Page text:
I recently experimented with system monitoring but stopped short of creating any reporting on the metrics gathered. I took some time to draw up a quick interface to surface some of that information in a further exploration of managing my own server.
As mentioned when I built the metric collection application, all data is stored in a SQLite database in a single table with the following schema:
CREATE TABLE metrics ( key TEXT, value FLOAT, timestamp DATETIME DEFAULT CURRENT_TIMESTAMP NOT NULL );
This makes writes very easy, and allows for new "interesting" things to be
written to the database without the need for database migrations first, new
information can be inserted directly using a new
My previous standard practice for monitoring this server was to occasionally
SSH in and run
top, manually verifying things looked "fine" (without ever
really bothering to outline what "fine" looked like). Keeping with my standard
the best is the enemy of the good,
I've opted to simply ease my own access to system state, rather than try to
automate any checks. Influenced heavily by the original project impetus
I set to create a chart that captured those things I was regularly watching
A single SQL query is suffient to extract all the necessary data, it is necessary however to do a bit of JOINing on the table itself to de-dupe entries into a single tuple (row) per timestamp. Here I limit the query to only the last 7 days of data:
SELECT strftime('%s', memory.timestamp), memory.value*100, cpu.value, disk.value FROM metrics AS memory, metrics AS cpu, metrics AS disk WHERE memory.timestamp = cpu.timestamp AND disk.timestamp = cpu.timestamp AND memory.key = 'memory' AND cpu.key = 'cpu' AND disk.key = 'disk_/' AND memory.timestamp > date('now', '-7 day') ORDER BY memory.timestamp ASC;
Annoyingly, it occurred to me only now that I am trying to use the data that my metric for available memory is a bit inconsistent with disk usage. Disk is reported as a percentage, while memory is reported as the quotient of available/total — which means I end up multiplying by 100 in the query itself to normalize the two numbers to percentages.
I chose gnuplot for the graphing, for no real reason other than it integrates nicely with org-mode, where I do a lot of this kind of exploratory work. The final script ends up like the following:
reset set palette defined (2 '#1485d4', 4 '#38b99e', 6 '#d9ba56') set style line 101 lc rgb '#606060' lt 1 lw 1 set border 3 front ls 101 set tics nomirror out scale 0.75 set format '%g' set style line 102 lc rgb '#808080' lt 0 lw 1 set grid back ls 102 set terminal svg size 900,350 set style fill transparent solid 0.4 noborder set xdata time set timefmt "%s" set yrange [0:100] set xtics nomirror set ylabel 'Percentage, Memory and Disk' set y2tics nomirror set y2label 'Load Average' plot data using 1:2 with filledcurves x1 lc 4 notitle,\ '' using 1:2 with lines lw 2 lc 4 title 'Free Memory',\ '' using 1:4 with filledcurves x1 lc 2 notitle,\ '' using 1:4 with lines lw 2 lc 2 title 'Disk Usage',\ '' using 1:3 with filledcurves x1 lc 6 axes x1y2 notitle,\ '' using 1:3 with lines lw 2 lc 6 axes x1y2 title '5 Minute Load Average'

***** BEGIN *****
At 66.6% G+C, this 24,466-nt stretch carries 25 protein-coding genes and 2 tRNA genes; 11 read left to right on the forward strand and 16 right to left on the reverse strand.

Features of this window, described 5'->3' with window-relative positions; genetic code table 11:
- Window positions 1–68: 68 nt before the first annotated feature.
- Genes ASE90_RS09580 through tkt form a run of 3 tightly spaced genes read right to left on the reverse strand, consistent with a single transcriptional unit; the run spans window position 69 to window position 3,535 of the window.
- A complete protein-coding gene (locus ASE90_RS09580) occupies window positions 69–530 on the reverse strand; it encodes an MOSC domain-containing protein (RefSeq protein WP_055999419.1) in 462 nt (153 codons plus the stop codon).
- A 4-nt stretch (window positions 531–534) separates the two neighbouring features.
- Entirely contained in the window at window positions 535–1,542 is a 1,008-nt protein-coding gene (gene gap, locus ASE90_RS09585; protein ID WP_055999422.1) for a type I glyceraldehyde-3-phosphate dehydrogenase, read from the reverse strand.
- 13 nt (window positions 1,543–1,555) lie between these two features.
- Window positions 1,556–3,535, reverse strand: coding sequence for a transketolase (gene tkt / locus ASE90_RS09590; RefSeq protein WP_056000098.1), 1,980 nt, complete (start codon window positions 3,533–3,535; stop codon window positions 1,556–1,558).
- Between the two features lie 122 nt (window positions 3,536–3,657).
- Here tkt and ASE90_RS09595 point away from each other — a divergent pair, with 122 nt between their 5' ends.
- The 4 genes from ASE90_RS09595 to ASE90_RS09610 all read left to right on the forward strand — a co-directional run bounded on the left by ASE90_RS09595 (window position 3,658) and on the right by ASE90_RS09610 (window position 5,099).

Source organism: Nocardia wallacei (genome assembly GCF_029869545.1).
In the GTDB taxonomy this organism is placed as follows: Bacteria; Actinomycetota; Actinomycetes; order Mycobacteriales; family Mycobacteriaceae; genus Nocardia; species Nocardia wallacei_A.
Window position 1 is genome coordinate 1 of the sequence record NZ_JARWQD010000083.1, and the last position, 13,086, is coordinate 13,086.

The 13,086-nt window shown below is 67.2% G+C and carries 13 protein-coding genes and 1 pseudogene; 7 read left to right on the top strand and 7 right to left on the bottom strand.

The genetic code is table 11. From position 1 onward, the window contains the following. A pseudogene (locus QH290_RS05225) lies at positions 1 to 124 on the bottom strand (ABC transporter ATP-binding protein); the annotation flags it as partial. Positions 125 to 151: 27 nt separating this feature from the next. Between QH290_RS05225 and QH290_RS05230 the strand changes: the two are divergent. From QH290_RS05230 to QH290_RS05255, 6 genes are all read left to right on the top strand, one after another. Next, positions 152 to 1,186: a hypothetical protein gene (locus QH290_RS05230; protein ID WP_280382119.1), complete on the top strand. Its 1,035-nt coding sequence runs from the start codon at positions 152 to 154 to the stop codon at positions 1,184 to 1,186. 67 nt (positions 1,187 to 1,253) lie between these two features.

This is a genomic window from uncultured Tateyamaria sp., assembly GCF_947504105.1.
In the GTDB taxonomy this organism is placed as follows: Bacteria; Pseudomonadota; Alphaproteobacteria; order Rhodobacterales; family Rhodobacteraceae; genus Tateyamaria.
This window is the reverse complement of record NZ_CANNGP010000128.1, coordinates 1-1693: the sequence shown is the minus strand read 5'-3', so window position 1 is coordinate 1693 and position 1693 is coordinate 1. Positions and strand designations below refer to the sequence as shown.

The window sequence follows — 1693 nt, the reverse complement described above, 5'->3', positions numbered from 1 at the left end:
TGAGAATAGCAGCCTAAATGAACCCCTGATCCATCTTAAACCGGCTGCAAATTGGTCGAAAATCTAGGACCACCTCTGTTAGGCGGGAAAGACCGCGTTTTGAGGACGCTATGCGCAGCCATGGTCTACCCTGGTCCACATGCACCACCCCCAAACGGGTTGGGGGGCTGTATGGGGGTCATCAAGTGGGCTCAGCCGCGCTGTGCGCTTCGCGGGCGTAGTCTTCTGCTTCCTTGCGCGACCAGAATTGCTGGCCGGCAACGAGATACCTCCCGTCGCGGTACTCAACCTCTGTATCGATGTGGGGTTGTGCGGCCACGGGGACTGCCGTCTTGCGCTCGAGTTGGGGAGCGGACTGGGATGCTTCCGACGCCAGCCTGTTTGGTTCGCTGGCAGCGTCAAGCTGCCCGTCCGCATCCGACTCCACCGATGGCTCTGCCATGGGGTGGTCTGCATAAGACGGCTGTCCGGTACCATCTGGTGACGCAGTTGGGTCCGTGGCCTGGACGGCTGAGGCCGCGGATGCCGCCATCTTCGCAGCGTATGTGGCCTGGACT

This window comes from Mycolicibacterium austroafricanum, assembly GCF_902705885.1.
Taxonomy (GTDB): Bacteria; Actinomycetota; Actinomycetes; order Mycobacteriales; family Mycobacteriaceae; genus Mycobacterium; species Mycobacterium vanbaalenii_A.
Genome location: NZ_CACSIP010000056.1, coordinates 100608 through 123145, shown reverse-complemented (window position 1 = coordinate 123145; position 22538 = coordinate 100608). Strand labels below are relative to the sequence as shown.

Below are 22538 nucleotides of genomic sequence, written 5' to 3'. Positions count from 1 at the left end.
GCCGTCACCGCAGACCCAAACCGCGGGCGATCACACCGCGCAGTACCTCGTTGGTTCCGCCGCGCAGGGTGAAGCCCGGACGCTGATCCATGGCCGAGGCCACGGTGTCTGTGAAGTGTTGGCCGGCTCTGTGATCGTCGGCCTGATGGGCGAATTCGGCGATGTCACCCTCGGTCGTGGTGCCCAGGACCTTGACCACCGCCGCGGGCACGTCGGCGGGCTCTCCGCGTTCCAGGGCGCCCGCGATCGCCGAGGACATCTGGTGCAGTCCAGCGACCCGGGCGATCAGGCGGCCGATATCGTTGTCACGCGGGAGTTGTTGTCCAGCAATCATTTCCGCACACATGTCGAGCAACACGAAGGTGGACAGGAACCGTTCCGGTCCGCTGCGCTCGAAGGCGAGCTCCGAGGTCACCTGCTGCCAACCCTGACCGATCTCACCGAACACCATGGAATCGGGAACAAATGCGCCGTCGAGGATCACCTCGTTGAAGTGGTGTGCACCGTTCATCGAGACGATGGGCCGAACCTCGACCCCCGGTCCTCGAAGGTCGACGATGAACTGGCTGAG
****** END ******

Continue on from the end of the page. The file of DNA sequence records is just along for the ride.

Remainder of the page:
Which is only notable for the fact that it actually charts each value twice, first for the semi-transparent filled area and second for the solid line of the same color. I had some trouble with the formatting of the xtics as dates, where with too much customization they would inevitably creep upward into the plot itself. I gave up after a while and settled for the standard time format.
It may seem a little odd to combine two reports of percentage usage with the load-average metric, but I decided the YY plot didn't over-complicate the end result. If my server saw more traffic or higher utilization, I might reconsider, but as it is, load average is routinely within epsilon of zero.
I first wrapped the above into a shell script, which I won't bother repeating
here, saving it as
plot.sh. The last step in the script is to move the
generated SVG into a path accessible to my webserver, so that I can check the
state of the server without needing to SSH in or transfer files. The "live"
view is visible here.
From there the only thing left to do is setup a scheduled run of the script at
some sensible interval. For reasons that are unclear, I decided I would use a
systemd timer service rather than the more obvious cronjob. I suppose I thought
"it's 2018 and I should get with it" — silly idea. The gist of it though, is
a two-parter, first there is a "timer service" that defines when something
should happen (call it
[Unit] Description=Recreate system monitoring plot every 15 minutes [Timer] OnCalendar=*:0/15
and second is the service itself (call it
[Unit] Description=Recreate system monitoring plot [Service] Type=oneshot ExecStart=/bin/sh /path/to/plot.sh
It took an embarassing while to figure out the above setup and the worst part is I'm not sure it is actually correct. It is unclear whether I should be invoking wrapper scripts inside of service files or if there is a different pattern I don't know of. Equally painful, I think I have the various pieces enabled correctly, but that was mostly through a series of failed attempts. I believe the winning combination ended up being:
$ sudo systemctl enable monitoring-plot.service $ sudo systemctl enable monitoring-plot.timer $ sudo systemctl start monitoring-plot.timer
After all is said and done, I'm happy to have made use of the monitoring service I created previously. I have a few minor complaints now that I've put things through their paces but nothing I didn't suspect already. It turns out my ad-hoc schema is a bit painful for dealing with the key-value time-series data I'm tracking, I mentioned this when I first defined the schema, which I had actually forgotten about. If I were developing more on top of this I would certainly want to clean some things up, specifically: